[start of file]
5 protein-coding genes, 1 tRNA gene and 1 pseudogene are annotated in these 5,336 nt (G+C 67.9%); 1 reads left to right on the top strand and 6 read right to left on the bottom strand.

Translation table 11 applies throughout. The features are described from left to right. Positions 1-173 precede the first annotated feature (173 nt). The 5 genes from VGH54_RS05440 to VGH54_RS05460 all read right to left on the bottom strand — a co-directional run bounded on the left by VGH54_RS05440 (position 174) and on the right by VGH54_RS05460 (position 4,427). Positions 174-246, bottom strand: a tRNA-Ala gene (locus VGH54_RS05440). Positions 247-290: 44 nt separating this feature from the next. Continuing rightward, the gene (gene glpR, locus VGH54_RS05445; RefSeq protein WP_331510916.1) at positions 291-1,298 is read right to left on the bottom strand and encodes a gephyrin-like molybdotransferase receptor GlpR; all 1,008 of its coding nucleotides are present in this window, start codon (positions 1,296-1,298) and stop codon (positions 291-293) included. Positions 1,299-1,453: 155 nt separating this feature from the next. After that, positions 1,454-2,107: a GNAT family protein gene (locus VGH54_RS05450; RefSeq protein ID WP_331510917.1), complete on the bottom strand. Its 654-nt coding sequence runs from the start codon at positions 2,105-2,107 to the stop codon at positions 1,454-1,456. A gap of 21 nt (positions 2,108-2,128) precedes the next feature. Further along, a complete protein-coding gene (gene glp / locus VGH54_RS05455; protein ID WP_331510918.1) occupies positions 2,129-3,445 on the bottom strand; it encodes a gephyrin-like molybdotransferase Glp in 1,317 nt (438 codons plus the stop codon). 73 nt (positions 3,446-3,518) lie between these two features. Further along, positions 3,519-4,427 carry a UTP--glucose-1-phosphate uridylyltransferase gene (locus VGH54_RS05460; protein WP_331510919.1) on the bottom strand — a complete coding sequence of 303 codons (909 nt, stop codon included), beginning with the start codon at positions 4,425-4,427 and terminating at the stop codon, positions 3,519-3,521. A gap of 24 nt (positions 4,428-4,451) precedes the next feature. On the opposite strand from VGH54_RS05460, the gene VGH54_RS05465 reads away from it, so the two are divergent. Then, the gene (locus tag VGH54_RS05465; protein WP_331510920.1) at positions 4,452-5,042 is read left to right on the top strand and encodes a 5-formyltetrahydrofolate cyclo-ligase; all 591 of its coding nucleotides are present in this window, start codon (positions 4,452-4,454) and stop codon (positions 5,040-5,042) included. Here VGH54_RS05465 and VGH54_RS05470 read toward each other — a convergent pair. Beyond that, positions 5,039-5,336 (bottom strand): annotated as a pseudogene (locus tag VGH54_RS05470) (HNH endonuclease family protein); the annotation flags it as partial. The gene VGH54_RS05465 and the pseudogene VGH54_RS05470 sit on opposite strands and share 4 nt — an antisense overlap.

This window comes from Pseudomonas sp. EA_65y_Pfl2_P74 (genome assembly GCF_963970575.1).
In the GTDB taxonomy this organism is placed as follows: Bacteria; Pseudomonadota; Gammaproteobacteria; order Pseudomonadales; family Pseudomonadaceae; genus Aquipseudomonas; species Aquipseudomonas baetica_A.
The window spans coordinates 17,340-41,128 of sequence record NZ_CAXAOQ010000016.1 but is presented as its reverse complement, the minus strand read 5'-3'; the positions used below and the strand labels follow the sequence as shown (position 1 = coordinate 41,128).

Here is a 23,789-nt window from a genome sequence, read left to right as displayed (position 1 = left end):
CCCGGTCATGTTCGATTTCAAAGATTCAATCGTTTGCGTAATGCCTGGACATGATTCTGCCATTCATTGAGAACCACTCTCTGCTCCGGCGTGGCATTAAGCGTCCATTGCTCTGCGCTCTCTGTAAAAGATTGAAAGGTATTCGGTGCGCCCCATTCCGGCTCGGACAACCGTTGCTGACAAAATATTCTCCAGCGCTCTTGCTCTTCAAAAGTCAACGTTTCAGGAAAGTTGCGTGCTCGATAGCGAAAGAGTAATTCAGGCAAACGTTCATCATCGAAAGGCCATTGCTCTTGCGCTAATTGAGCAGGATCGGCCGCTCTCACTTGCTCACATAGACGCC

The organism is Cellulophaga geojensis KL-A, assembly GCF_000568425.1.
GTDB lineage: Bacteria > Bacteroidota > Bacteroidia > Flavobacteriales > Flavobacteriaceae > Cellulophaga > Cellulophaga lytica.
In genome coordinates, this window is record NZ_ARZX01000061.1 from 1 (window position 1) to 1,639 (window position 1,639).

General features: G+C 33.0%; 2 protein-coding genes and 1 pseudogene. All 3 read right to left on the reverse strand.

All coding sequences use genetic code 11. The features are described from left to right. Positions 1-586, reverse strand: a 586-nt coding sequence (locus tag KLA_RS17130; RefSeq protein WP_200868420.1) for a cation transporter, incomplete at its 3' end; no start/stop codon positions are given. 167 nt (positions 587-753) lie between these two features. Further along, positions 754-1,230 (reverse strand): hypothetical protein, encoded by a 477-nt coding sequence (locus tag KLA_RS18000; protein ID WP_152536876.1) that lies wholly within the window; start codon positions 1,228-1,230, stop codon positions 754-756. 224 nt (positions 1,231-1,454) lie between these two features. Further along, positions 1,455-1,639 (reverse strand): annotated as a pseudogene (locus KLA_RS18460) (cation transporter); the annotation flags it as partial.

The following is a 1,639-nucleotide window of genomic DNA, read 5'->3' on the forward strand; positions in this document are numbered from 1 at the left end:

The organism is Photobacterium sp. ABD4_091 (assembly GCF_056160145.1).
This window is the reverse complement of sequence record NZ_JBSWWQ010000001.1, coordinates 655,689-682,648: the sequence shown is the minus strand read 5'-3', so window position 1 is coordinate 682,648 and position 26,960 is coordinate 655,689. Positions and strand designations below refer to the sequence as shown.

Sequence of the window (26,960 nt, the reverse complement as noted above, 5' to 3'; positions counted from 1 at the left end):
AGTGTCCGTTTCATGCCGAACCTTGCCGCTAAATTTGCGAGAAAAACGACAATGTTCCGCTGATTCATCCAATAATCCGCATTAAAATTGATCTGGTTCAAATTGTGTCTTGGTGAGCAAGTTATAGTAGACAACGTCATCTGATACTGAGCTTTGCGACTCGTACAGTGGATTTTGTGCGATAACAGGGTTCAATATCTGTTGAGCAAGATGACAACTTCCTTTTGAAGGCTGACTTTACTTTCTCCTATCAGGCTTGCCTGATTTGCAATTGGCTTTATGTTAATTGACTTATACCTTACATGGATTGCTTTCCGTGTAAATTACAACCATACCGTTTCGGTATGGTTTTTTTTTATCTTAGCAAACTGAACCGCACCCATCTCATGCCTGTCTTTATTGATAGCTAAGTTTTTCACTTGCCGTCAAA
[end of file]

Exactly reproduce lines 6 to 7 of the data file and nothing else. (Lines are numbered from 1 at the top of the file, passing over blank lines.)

Here is a 23,789-nt window from a genome sequence, read left to right as displayed (position 1 = left end):
CCCGGTCATGTTCGATTTCAAAGATTCAATCGTTTGCGTAATGCCTGGACATGATTCTGCCATTCATTGAGAACCACTCTCTGCTCCGGCGTGGCATTAAGCGTCCATTGCTCTGCGCTCTCTGTAAAAGATTGAAAGGTATTCGGTGCGCCCCATTCCGGCTCGGACAACCGTTGCTGACAAAATATTCTCCAGCGCTCTTGCTCTTCAAAAGTCAACGTTTCAGGAAAGTTGCGTGCTCGATAGCGAAAGAGTAATTCAGGCAAACGTTCATCATCGAAAGGCCATTGCTCTTGCGCTAATTGAGCAGGATCGGCCGCTCTCACTTGCTCACATAGACGCC